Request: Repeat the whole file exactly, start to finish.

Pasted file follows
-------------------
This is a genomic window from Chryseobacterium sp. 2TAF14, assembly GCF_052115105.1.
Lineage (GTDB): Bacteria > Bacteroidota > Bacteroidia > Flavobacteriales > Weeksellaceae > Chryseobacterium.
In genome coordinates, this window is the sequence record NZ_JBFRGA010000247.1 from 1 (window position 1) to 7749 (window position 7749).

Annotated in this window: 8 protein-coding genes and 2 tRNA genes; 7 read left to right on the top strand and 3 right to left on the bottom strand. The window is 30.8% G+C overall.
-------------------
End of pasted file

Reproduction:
This is a genomic window from Chryseobacterium sp. 2TAF14, assembly GCF_052115105.1.
Lineage (GTDB): Bacteria > Bacteroidota > Bacteroidia > Flavobacteriales > Weeksellaceae > Chryseobacterium.
In genome coordinates, this window is the sequence record NZ_JBFRGA010000247.1 from 1 (window position 1) to 7749 (window position 7749).

Annotated in this window: 8 protein-coding genes and 2 tRNA genes; 7 read left to right on the top strand and 3 right to left on the bottom strand. The window is 30.8% G+C overall.